On the floor of a large house in what was a Viking western settlement in southern Greenland, archaeologists found the skull of a 25-year-old man with a carbon date of about 1275 AD. This was the head of one of the last survivors of one of Europe's strangest and most remote outposts, the Viking civilisation in Greenland, which had existed for 400 years. Being one of the last survivors, there was no one left to give him a Christian burial. This young Viking is a warning from the past of what happens when humans destroy their environment.
The Viking’s western settlement disappeared in the final years of the 13th century, having thrived for almost four centuries. Rugged farmers, who had made Greenland their home, set up villages with churches, operated trading routes with Europe, exported walrus tusks to the great cathedrals of the Gothic age, and took countless Irish women and boys as slaves from the great Viking slaving centre, Dublin. In the end, having destroyed their environment, they starved to death.
Further down the coast, in what they called the eastern settlement, more evidence points to a civilisation that became extinct. Archaeologists found a huge amount of wooden objects, nails, cups, hinges, axes and other valuable materials that would usually be taken by survivors when a village is abandoned, as you would expect people to take their possessions to the next place. These Vikings left their possessions because they did not go anywhere else; they all died.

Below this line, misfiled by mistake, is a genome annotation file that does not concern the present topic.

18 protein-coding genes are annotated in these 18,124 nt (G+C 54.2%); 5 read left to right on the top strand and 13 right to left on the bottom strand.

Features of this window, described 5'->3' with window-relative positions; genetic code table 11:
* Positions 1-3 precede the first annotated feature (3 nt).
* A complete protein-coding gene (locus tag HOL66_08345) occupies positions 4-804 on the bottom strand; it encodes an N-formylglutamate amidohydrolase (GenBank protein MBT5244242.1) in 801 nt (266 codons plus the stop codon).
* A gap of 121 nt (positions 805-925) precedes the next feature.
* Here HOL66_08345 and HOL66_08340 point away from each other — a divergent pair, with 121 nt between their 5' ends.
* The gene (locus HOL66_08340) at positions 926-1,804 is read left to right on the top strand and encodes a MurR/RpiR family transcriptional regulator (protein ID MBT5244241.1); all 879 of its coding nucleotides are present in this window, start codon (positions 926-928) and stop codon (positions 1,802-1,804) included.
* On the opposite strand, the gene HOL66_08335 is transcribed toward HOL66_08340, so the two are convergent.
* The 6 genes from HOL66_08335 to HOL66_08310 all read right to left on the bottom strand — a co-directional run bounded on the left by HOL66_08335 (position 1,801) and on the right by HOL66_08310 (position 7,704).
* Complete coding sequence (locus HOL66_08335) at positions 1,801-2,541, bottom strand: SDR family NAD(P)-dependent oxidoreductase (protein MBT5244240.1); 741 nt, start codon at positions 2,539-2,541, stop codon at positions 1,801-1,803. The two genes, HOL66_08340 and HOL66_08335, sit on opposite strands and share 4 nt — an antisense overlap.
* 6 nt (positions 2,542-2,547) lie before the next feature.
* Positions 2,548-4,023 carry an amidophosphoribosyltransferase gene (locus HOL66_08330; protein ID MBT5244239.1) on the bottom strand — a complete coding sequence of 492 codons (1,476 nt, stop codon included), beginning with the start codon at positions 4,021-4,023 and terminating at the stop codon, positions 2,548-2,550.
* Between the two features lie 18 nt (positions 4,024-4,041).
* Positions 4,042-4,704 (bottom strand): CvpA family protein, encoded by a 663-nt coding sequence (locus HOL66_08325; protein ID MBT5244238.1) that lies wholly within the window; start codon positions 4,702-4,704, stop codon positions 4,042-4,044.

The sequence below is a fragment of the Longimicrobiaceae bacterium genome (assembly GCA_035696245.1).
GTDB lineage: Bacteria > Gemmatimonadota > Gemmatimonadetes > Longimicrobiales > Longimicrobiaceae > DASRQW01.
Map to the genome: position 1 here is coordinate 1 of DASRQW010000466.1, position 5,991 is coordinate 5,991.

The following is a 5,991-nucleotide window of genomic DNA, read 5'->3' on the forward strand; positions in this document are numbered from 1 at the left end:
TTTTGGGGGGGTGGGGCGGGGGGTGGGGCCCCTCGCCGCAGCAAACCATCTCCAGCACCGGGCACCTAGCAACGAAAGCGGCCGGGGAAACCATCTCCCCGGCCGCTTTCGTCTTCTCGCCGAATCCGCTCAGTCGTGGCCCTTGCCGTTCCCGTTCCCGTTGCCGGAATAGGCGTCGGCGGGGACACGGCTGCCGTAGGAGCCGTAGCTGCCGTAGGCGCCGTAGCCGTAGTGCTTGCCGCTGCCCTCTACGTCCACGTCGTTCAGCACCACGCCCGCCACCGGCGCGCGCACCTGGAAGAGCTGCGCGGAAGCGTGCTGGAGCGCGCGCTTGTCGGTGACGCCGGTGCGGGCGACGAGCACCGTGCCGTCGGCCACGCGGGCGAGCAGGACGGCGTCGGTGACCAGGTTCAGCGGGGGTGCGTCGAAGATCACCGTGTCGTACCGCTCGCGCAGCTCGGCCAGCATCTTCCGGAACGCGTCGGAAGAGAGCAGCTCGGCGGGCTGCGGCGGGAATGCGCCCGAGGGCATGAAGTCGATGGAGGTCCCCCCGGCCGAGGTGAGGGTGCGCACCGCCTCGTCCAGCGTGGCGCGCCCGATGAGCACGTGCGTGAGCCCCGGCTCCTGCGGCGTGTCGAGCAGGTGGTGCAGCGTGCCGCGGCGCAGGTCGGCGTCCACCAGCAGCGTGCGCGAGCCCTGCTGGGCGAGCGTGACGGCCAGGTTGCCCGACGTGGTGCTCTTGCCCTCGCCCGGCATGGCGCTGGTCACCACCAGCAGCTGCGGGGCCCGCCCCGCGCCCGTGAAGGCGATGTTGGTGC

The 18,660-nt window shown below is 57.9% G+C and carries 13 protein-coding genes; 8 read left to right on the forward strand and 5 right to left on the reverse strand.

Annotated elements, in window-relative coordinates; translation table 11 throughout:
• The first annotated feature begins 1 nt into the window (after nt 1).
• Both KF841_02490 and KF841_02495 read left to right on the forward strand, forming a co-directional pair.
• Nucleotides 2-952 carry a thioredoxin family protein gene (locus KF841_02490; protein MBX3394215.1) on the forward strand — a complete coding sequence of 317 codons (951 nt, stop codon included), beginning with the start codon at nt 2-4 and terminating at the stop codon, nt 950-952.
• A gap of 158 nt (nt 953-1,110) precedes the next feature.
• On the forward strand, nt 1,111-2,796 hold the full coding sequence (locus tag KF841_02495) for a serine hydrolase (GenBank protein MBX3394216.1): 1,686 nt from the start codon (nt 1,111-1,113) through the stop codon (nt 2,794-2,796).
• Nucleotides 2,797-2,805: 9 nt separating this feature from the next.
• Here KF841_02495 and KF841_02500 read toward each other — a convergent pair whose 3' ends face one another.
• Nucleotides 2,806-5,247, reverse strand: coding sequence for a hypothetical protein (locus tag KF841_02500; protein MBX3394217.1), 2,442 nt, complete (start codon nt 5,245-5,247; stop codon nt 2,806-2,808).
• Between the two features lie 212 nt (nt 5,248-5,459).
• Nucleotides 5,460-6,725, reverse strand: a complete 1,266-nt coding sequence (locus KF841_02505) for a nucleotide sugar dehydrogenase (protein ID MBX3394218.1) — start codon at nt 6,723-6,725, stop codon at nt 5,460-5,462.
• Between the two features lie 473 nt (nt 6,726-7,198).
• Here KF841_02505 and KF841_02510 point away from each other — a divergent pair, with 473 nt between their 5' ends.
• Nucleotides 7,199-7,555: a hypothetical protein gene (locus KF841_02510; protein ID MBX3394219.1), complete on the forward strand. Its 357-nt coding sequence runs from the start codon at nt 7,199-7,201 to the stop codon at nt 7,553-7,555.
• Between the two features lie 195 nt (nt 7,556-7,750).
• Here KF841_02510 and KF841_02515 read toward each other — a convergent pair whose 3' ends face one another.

Animal bone evidence tells a grim story. Foot bones of wild birds and rabbits, normally too small for anyone to be bothered with eating, are everywhere – last-ditch famine food. Toe bones of cattle eaten down to the hooves, bones of new-born calves and lambs, even the skeletons of large hunting dogs with knife marks in their bones. They killed and ate their hunting dogs, for they had given up. Lambs and calves were slaughtered in that spring, as they knew they wouldn’t survive to see their animals grow.
Jared Diamond clearly sets all this out in his book Collapse: Why societies choose to fail or succeed. These people starved and froze to death in a viciously cold spring some hundred years or so after the young man in the more remote village succumbed to a similar fate. They were the last of the Vikings, desperate starving people who gathered in the last remaining settlement in search of fuel, food, and warmth. They all perished, the last of their kind, 400 years of Viking history and culture, comprising villages of thousands of people – who left books, churches, sagas behind them – all snuffed out.
What happened and why is it relevant to today’s climate crisis?
The Norsemen arrived in Greenland as part of the great Viking push westwards, largely out of Norway in about 800/850 AD. Having set up their trading colonies in Ireland, they moved further northwest to Iceland, Greenland and ultimately to Vinland or Canada. The Viking world was split into Ostmen (themselves from the east) and Westmen (the colonised peoples of – mainly – Ireland). Oxmanstown in Dublin, close to Stoneybatter, derives its name from the place the original Ostmen lived within the settlement around the year 900. The Irish, the Westmen, lived elsewhere.
Taking slaves from Ireland to populate their new colonies, the Vikings recreated Norse society in the far northwest Atlantic. As migrants always do, they brought their culture, customs, and food from the old country. Settling in southern Greenland, the Norsemen began to farm much as they’d done in Norway and Ireland, eating cattle, pigs, goats, and sheep. They cut turf, built stone homes and churches, fashioned furniture from the plentiful supply of wood. For those familiar with the ice, snow and tundra scrub of modern Greenland, naming the place as some sort of emerald paradise sounds like a joke; but it wasn’t. When the Vikings arrived, the place was teeming with lush green, virgin pasture, woodland, a plentiful sea and the climate, although hardly tropical, was bearable.